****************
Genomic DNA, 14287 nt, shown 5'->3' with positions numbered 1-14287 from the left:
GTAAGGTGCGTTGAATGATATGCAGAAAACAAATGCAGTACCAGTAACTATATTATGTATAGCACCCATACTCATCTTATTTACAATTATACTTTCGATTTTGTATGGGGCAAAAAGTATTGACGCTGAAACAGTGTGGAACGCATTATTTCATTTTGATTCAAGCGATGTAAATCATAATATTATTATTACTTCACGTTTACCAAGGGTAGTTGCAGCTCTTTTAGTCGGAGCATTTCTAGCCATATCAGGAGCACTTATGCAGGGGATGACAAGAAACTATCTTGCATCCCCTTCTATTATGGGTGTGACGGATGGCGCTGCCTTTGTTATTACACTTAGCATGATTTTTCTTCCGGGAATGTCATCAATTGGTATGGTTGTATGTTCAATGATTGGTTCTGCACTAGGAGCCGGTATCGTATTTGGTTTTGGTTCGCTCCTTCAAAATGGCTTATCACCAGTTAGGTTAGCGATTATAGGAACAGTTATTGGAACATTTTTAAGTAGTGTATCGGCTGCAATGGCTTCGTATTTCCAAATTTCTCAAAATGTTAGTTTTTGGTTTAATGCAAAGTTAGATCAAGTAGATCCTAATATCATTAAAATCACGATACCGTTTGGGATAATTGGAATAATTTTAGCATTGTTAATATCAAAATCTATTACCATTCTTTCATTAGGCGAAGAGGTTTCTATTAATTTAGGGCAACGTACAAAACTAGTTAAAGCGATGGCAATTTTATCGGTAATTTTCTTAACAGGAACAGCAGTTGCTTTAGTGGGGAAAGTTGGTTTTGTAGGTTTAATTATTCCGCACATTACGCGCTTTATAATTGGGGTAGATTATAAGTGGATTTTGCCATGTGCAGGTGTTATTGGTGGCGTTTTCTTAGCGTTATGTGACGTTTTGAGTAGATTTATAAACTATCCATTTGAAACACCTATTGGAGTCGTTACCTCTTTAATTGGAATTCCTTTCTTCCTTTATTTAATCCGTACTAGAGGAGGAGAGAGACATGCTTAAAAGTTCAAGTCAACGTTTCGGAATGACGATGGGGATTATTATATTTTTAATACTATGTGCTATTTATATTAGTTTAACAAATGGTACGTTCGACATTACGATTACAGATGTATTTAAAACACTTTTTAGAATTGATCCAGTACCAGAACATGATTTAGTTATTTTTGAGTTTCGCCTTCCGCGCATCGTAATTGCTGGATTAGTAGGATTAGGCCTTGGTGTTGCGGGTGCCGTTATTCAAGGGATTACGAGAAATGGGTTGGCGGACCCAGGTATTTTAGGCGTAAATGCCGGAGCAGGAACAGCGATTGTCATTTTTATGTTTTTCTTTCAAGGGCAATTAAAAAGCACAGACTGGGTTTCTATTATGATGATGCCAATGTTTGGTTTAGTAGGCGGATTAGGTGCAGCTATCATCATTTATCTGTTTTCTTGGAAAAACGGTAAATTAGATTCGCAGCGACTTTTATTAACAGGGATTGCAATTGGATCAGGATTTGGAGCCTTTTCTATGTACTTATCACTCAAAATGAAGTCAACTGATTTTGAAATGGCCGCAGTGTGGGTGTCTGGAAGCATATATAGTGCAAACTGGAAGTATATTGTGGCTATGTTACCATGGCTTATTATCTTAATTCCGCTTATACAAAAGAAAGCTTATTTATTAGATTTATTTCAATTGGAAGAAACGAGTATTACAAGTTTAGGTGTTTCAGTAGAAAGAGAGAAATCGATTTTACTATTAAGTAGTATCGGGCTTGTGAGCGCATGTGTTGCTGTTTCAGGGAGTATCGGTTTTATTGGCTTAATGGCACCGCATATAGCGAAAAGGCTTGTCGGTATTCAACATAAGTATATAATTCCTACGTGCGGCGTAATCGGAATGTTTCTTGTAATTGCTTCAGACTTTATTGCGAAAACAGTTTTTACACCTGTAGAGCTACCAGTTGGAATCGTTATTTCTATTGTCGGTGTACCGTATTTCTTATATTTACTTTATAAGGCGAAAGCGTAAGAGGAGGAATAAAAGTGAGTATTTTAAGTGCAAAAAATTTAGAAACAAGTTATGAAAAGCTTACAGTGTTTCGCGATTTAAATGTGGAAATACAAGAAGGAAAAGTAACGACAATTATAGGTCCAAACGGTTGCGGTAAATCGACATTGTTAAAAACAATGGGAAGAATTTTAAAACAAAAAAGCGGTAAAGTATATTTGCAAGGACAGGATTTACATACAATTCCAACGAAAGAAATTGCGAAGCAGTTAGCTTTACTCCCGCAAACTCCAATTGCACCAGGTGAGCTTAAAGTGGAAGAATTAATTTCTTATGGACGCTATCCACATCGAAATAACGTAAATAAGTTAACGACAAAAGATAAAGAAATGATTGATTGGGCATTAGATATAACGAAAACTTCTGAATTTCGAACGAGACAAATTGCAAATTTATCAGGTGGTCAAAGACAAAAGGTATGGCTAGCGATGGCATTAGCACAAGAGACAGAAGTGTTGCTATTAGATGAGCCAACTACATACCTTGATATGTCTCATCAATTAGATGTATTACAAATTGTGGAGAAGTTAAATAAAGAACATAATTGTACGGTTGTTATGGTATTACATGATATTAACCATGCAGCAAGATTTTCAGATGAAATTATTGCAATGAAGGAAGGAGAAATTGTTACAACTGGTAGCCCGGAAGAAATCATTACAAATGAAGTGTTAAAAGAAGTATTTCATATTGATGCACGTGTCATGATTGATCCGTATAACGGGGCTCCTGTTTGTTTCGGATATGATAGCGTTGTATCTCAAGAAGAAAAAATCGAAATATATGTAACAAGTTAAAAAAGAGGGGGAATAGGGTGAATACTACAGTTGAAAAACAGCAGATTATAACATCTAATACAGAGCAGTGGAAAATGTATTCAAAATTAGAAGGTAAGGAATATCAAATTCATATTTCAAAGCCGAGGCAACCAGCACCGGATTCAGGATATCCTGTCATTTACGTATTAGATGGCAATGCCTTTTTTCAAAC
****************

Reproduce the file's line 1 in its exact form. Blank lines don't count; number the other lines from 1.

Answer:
Genomic DNA, 14287 nt, shown 5'->3' with positions numbered 1-14287 from the left: